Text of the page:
FREDERICK, JOHN WILLIAM JR Remains returned 03/13/74
Name: John William Frederick Jr Rank/Branch: W4/United States Marine Corps Unit: VMFA 323 Date of Birth: 13 December 23 Home City of Record: Manito, IL Date of Loss: 07 December 1965 Country of Loss: North Vietnam Loss Coordinates: 194000N 1080229E Status (in 1973): KR Category:1 Aircraft/Vehicle/Ground: F4B NOTE: Served in WWII, AF9J as a radio/radar/tail gunner in TBM torpedo bomber.
Other Personnel in Incident: John Dunn, returnee
Source: Compiled by P.O.W. NETWORK 23 March 1997 from one or more of the following: raw data from U.S. Government agency sources, correspondence with POW/MIA families, published sources, interviews. Updated in '98 with information from grandson, John Frederick Wertz and in '99 with information from his friend, LtCol. Orson Swindle. Updated 09/2005 with information from grandson, John Frederick Wertz.
REMARKS: 03/13/74 Remains returned
John Frederick flew in one of the very early radar-equipped fighters for the Marine Corps during the Korean War. He flew in the rear "cockpit" of the Grumman F7F (two seat version) Tiger Cat.
He was an enlisted man operating a very small and limited capability air intercept radar system. His squadron flew night intercept and interdiction missions. The aircraft apparently had no, or almost no, air conditioning system. John essentially sat on a box with this gadget before him on missions over North Korea in the dead of winter. Warmth came from an electric flight suit that was plugged into the aircraft's electrical system which did not work very well.
Private John Frederick fought in WWII in the Pacific then stayed in Asia as a China Marine, flying as crew in a TBF or TBM. He would tell of the immense frustration in post WWII of flying overhead the Mao Communist troops and being unable to fire on them "unless fired at". He said they would fly armed recce missions, find Mao's troops and could actually observed them stowing their weapons (knowing the "ground rules") and then as soon as the recce would leave the scene, the war was on again.
John's experience in those early (USMC) days of radar intercept would later take him to Pax River where, as Gunnery Sgt and Master Sgt (E-7 & E-8) he would be significantly involved in the development of the F-4 radar intercept systems.
Col. Dunn had been the pilot of the F4B with the VMFA-323 when he was shot down over North Vietnam. John Frederick was the "GIB" or guy in back on the high-altitude classified fighter escort mission.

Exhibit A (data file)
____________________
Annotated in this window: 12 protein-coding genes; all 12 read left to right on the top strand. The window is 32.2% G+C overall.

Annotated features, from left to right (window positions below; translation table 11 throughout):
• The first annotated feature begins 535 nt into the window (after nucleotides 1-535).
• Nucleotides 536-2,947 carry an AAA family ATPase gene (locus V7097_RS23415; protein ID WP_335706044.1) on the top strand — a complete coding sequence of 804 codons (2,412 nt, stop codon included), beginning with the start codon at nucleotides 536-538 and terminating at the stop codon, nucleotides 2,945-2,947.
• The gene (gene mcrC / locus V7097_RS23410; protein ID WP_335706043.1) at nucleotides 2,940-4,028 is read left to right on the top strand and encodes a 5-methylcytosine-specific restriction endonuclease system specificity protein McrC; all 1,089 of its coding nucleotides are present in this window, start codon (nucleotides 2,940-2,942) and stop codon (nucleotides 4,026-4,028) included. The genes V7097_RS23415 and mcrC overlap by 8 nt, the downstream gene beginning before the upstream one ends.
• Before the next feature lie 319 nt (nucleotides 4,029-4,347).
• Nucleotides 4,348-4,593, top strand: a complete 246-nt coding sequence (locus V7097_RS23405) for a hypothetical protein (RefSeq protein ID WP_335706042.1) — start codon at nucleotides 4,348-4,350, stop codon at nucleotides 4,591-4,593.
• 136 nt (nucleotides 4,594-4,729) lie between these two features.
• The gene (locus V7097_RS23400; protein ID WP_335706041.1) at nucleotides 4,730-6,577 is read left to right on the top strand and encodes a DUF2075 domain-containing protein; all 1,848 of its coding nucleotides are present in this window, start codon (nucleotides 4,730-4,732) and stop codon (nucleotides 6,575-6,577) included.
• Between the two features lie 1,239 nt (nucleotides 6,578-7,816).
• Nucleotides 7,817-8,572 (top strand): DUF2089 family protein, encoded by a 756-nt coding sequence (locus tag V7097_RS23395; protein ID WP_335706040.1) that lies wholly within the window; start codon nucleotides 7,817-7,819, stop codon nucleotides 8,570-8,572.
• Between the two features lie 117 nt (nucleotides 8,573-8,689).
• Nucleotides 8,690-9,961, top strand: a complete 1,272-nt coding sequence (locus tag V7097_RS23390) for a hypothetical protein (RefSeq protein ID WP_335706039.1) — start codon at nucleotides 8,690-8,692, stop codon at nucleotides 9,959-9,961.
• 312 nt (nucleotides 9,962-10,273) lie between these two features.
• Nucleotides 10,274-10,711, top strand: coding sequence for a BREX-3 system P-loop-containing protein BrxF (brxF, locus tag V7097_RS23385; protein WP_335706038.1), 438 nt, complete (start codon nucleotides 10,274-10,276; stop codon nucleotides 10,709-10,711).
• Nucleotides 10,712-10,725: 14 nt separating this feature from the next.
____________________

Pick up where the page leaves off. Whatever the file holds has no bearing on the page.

When Dunn was captured 13 December 1965, he lived in seven different POW camps (prisons and jails); and spent 34 months in solitary confinement.
Dunn said detention could be characterized as "months of nothingness, punctuated by moments of stark terror." Treatment prior to November 1969 was bad. Food was insufficient in quantity. Many men were in solitary; no time outside of cells and frequent torture and harsh punishment.
Prisoners were tortured primarily to force participation in propaganda efforts that would benefit the North Vietnamese government and to attempt to break up our prisoner of war organization, which is provided for under International Law, Dunn says.
After Sontay Raid by a combined ARForce/Army Elite Force, December 1970 no mass torture purges; food was adequate but quality remained poor, Dunn remembers. Prisoners were allowed to live 20 to 40 men to a room and two to four hours daily of outdoor time. No textbooks, pens, paper or outdoor athletic games were allowed until August-September 1972 except for selected groups for very brief periods. These actions were designed to garner favorable publicity for North Vietnamese government.
Frederick was selected for the Warrant Officer program and appointed WO1 in July 1961 while stationed at Patuxent River Naval Air Station. In July of 1964 he was promoted to WO2. He was a WO2 when he was shot down and taken prisoner in 1965. He was promoted posthumously to CWO4.
A fellow P.O.W. stated "....I had the privilege and honor of getting to know this incredibly tough, kind and gentle man."
John William Frederick Jr. severely burned his hands upon ejection. Years later, the EGRESS reports stated returning POWs told debriefers that while in captivity, Frederick contracted typhoid fever and slipped into a coma. Camps guards decided to move him to Hanoi in 1972 when he had a prolonged 104 degree fever. It is believed he died en route to Hanoi. His remains were returned March 13, 1974.
Lt. Col. Orson Swindle recalls, "I had the privilege of meeting his beautiful wife, Lorraine, and his kids as I delivered his decorations to them in the mid-to-late 70s. They and we lost a good one when we lost John Frederick."